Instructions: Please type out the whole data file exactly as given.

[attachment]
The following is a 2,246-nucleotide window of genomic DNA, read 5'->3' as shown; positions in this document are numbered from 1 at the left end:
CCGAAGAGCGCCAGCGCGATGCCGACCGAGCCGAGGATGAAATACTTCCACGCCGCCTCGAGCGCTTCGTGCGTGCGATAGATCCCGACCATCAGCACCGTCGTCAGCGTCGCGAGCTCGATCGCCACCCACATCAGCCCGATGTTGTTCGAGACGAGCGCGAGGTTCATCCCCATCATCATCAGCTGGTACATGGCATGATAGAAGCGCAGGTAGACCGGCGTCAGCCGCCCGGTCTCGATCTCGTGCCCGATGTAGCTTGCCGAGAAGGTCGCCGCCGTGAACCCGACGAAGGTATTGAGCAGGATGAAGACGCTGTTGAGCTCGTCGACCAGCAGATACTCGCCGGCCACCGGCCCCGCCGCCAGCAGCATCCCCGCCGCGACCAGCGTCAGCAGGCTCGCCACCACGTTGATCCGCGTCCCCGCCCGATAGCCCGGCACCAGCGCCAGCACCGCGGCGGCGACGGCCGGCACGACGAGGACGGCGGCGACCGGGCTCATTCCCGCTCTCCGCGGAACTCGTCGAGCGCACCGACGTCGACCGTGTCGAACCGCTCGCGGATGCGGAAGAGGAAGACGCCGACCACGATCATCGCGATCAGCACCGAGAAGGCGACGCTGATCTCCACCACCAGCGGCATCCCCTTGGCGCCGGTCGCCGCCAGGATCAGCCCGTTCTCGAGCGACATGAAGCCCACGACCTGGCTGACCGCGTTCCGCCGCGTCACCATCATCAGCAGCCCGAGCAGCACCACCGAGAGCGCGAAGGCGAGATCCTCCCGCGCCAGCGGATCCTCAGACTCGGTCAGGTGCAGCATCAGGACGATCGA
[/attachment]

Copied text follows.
The following is a 2,246-nucleotide window of genomic DNA, read 5'->3' as shown; positions in this document are numbered from 1 at the left end:
CCGAAGAGCGCCAGCGCGATGCCGACCGAGCCGAGGATGAAATACTTCCACGCCGCCTCGAGCGCTTCGTGCGTGCGATAGATCCCGACCATCAGCACCGTCGTCAGCGTCGCGAGCTCGATCGCCACCCACATCAGCCCGATGTTGTTCGAGACGAGCGCGAGGTTCATCCCCATCATCATCAGCTGGTACATGGCATGATAGAAGCGCAGGTAGACCGGCGTCAGCCGCCCGGTCTCGATCTCGTGCCCGATGTAGCTTGCCGAGAAGGTCGCCGCCGTGAACCCGACGAAGGTATTGAGCAGGATGAAGACGCTGTTGAGCTCGTCGACCAGCAGATACTCGCCGGCCACCGGCCCCGCCGCCAGCAGCATCCCCGCCGCGACCAGCGTCAGCAGGCTCGCCACCACGTTGATCCGCGTCCCCGCCCGATAGCCCGGCACCAGCGCCAGCACCGCGGCGGCGACGGCCGGCACGACGAGGACGGCGGCGACCGGGCTCATTCCCGCTCTCCGCGGAACTCGTCGAGCGCACCGACGTCGACCGTGTCGAACCGCTCGCGGATGCGGAAGAGGAAGACGCCGACCACGATCATCGCGATCAGCACCGAGAAGGCGACGCTGATCTCCACCACCAGCGGCATCCCCTTGGCGCCGGTCGCCGCCAGGATCAGCCCGTTCTCGAGCGACATGAAGCCCACGACCTGGCTGACCGCGTTCCGCCGCGTCACCATCATCAGCAGCCCGAGCAGCACCACCGAGAGCGCGAAGGCGAGATCCTCCCGCGCCAGCGGATCCTCAGACTCGGTCAGGTGCAGCATCAGGACGATCGA